The Curious Case That Unveiled the Mystery Behind the Girl’s Changing Image
The Carnegie Museum of Art in Pittsburgh came close to accidentally damaging a 16th-century Florentine portrait. Thankfully, the painting, which turned out to be a modern fake, was sent for extra examination just in the nick of time.
The experts thought the painting was a fake.
Lulu Lippincott, the curator of the Pittsburgh Museum, was certain that the alleged portrait of Eleanor Toledo by Italian mannerist Bronzino was a common modern fake. Upon seeing the picture, she thought, “Are you kidding? This is not Bronzino.” Believing that the artwork didn’t resemble the work of any old masters, Lippincott sent it to the museum’s curator, Ellen Baxter, along with a note asking for confirmation of its authenticity.
To Lippincott’s surprise, Baxter’s response was unexpected. Baxter stated that she’s not entirely certain. It was clearly not Bronzino, but something about this picture didn’t match the characteristics of a classic portrait on canvas. Something didn’t quite fit.
After examining the painting’s stretcher, Baxter noticed the mark of Francis Lidham, a notable 19th-century British restorer known for skillfully creating portraits from damaged group paintings. “Finally, the pieces started coming together,” explained Baxter, mentioning that she immediately began searching the catalogs for the original, which was likely damaged and deemed unrestorable.
Lippincott then had to acknowledge that the age of the artwork was at least 100, and most likely, a significant 400 years more than she initially thought when examining the picture. Adventure began.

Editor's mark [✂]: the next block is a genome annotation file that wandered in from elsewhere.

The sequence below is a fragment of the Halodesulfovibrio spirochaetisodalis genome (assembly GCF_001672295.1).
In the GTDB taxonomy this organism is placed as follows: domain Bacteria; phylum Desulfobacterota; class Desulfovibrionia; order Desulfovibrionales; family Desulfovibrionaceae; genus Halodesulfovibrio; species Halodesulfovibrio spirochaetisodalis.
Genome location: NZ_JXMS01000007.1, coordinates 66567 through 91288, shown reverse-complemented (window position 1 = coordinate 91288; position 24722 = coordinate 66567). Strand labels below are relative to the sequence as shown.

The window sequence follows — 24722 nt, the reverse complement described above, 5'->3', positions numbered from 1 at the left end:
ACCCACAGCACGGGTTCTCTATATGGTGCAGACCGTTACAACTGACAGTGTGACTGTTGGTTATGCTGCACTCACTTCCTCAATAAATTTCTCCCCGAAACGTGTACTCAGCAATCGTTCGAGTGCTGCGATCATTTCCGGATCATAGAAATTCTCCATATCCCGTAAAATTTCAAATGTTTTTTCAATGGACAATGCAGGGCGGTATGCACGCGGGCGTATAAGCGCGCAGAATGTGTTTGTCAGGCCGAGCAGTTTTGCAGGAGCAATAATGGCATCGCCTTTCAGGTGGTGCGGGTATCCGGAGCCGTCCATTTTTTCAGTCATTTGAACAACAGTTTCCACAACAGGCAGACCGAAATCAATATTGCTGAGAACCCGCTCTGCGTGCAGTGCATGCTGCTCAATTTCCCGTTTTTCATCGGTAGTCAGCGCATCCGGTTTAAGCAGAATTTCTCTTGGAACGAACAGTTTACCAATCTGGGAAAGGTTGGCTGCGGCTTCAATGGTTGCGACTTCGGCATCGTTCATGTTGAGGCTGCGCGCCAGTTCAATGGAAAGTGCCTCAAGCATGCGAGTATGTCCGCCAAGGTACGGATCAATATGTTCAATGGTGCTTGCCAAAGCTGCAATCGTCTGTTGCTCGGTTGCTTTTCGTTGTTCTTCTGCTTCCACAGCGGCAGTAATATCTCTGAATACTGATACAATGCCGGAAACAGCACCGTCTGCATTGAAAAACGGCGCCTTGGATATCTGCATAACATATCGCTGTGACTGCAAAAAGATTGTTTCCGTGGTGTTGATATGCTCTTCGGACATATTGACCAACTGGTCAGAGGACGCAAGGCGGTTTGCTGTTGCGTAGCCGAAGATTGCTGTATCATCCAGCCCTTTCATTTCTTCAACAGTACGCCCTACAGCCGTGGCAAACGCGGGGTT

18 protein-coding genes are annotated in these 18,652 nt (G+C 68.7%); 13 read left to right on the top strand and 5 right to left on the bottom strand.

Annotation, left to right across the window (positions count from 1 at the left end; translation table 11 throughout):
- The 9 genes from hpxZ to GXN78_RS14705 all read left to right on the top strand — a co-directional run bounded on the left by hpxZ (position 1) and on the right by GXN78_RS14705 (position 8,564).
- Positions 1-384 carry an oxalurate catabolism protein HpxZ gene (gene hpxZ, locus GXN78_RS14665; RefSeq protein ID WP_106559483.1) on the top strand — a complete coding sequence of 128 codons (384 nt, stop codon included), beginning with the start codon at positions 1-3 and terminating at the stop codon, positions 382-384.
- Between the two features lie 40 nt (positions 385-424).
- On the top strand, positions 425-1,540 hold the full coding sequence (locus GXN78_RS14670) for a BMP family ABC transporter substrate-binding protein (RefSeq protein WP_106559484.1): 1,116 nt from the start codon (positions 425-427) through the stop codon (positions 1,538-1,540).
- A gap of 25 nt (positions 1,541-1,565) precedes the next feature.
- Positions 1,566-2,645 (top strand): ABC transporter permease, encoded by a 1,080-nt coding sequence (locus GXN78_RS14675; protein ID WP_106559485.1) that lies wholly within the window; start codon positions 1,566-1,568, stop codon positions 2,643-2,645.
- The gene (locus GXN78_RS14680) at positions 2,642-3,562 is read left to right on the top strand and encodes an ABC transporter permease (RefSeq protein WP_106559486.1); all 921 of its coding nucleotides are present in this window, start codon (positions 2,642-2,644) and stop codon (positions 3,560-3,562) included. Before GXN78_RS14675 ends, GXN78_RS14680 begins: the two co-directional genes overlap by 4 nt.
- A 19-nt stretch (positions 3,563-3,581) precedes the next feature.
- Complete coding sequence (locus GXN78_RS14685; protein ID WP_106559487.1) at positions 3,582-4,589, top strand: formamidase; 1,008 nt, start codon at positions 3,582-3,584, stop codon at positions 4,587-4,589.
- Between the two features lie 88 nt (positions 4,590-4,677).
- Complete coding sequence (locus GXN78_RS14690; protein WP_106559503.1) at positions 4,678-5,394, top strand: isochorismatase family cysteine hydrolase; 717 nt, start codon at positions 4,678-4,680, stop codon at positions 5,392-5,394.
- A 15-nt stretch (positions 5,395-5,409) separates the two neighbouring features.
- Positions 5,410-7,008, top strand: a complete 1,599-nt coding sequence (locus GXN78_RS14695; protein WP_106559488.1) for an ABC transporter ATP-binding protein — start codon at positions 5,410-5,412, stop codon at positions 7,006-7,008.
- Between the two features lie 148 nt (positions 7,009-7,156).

X-ray revealed a secret hidden beneath the top layer.
The big breakthrough happened when x-rays revealed entirely different outlines of a vibrant figure hidden beneath the top layer of paint. The X-ray also uncovered an alabaster urn in the hands of the person depicted and traces of a halo around the head, characteristic of Mary Magdalene. It turns out that the face and hands of the woman in the canvas were redone in the 19th century, after the work had been framed separately. Presumably, the restorer aimed to enhance the portrait’s attractiveness, likely to make it more marketable.
Lippincott delved into the canvas’s history, now dated to the 19th century, and traced it back to the collection of railroad tycoon Collis Potter Huntington. Most of his collection ended up at the New York Metropolitan Museum after his death, and Carnegie acquired this particular painting in 1978.
It turned out it was a portrait of Isabella de Medici.
Lippincott aimed to uncover the identity of the depicted figure. She turned her attention to the woman’s attire, which seemed to be the most authentic part of the painting. While perusing the catalog of portraits of the Medici family, she stumbled upon the original canvas. It was a group portrait featuring the Florentine rulers and patrons, with the heroine identified as Isabella de Medici (1542-1576).
Isabella wanted to start a new life so the painting became a symbol of transformation.
Lippincott thinks the painting dates back to around 1574, and she believes that the addition of the halo and urn happened shortly after the initial completion. The purpose was to turn the portrait into a “symbol of repentance.” Isabella’s brother Francesco took over as the family head in 1574 and was seemingly less approving of her scandalous lifestyle. Lippincott suggests, “This could have been Isabella’s way of trying to turn over a new leaf.”
Now that the painting has been fully cleared of 19th-century paint layers, museum staff are optimistic about identifying the 16th-century artist. The prevailing belief is that the work likely originated from someone within the circle of Alessandro Allori, a prominent painter of the Medici court during the 1560s and 1570s.
Delving into the mysteries concealed within works of art is a uniquely captivating pursuit. Unraveling the enigmas intricately woven into each brushstroke and color palette transforms the appreciation of art into a compelling detective story.